In addition, preferably, the substrate holder comprises a plurality of M notches, each of the notches defining a third edge zone, wherein each concentric circle traversing the M third edge zones comprises an integer number of M protrusions. These notches are used as orientation marks for a substrate handler, and are distortional to an ideal circular arrangement of protrusions. In the inventive design, the distortion of one notch can be copied easily to all other notches, so that the design can be simplified.
Although the invention is quite independent from the specific clamp that may be used to generate a pressing force, preferably the clamp is a vacuum system that generates a vacuum pressure to apply the pressing force. The vacuum pressure is provided by having the edges of the substrate holder formed by a wall for providing a leak seal. In this way, a vacuum pressure is applied between the substrate holder and the substrate. Other known clamps that apply a pressing force can also be used.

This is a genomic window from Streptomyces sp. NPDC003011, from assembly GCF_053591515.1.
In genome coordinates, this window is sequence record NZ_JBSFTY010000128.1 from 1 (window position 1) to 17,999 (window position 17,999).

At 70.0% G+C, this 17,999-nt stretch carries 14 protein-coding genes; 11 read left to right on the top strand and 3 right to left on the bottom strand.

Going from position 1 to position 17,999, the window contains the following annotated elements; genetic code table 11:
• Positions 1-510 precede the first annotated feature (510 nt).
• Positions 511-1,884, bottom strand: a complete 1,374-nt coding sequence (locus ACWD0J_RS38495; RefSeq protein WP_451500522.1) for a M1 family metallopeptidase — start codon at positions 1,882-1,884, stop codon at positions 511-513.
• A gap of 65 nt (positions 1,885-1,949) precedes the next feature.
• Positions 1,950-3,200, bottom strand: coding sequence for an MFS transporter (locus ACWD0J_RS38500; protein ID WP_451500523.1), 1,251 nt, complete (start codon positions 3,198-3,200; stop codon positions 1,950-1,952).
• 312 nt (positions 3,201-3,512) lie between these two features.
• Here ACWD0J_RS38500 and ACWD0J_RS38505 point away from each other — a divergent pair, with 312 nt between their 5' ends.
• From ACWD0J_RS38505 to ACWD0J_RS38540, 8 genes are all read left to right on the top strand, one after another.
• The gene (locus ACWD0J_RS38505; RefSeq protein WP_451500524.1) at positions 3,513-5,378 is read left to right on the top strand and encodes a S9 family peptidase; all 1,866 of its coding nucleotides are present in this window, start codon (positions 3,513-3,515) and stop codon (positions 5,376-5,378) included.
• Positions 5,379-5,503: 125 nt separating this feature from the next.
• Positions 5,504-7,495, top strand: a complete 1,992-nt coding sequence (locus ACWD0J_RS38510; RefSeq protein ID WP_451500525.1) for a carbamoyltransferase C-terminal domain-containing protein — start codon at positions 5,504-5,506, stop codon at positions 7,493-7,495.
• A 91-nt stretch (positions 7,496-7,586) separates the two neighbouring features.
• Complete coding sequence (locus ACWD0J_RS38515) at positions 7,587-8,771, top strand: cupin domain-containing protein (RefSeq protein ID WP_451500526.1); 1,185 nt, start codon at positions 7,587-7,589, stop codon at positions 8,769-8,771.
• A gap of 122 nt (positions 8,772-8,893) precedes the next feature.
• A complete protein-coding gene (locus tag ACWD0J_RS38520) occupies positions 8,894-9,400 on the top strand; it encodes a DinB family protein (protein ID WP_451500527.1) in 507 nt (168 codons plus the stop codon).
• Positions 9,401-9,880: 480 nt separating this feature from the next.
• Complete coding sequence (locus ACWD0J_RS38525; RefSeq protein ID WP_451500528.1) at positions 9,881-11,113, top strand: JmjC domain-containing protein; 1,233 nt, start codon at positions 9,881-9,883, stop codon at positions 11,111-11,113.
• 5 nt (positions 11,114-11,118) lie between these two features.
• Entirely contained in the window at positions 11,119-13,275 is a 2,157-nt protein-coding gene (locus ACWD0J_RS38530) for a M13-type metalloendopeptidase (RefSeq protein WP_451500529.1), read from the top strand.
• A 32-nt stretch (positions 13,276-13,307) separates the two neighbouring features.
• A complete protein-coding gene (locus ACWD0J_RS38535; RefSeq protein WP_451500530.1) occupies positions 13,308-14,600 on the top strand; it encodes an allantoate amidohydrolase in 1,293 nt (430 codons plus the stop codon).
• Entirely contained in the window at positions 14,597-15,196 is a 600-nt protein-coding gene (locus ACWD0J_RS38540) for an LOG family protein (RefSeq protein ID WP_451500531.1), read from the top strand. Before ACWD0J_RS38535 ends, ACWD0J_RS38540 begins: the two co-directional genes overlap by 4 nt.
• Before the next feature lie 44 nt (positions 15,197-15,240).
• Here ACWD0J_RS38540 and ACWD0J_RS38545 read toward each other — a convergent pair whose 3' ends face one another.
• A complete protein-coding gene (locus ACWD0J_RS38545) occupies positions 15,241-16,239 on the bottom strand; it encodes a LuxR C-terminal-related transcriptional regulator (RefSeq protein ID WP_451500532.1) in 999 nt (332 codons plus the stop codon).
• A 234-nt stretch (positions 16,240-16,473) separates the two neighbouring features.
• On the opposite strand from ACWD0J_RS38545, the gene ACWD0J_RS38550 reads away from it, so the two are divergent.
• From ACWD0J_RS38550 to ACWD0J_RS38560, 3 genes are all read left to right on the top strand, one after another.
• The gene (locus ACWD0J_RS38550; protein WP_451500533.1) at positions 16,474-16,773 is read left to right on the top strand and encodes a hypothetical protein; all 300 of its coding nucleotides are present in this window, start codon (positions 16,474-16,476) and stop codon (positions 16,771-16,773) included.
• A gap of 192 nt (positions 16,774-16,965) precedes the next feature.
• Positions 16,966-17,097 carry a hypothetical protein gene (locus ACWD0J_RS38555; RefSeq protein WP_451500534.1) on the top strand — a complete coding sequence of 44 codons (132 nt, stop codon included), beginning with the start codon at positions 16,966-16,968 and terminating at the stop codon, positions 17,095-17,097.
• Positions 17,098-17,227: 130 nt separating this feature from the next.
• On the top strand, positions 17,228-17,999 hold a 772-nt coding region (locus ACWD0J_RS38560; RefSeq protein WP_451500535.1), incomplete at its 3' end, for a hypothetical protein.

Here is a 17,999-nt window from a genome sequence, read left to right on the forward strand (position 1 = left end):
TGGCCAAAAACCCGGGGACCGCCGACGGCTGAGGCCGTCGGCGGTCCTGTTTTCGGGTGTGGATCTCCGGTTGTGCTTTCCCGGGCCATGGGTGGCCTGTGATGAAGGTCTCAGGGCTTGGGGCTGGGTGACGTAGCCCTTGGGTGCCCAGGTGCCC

Preferably, the vacuum pressure ranges from 0.1 to 0.9 bar with respect to ambient pressure. More in particular, the vacuum pressure ranges from 0.5 to 0.2 bar with respect to ambient pressure. It has been found that preferably, the vacuum pressure is minimal while offering still a good pressing force to press the substrate against the substrate holder.
In still a further preferred embodiment, in such a “leak-seal” arrangement comprising a wall, a radial distance x between the wall and the circle nearest thereto satisfies the relationship 0.3<x/d<0.6, where d is the mutual radial separation of the two circles nearest to the wall. According to the above, the edge zone is defined by a set of protrusions where the Voronoi area extends beyond the edge. For a concentric pattern, this amounts to the one concentric circle of protrusions arranged nearest to an edge. Furthermore, the “edge” is defined as the boundary separates the clamping area and an area where no clamping is present.
The invention further relates to a substrate holder according to any of the above mentioned aspects.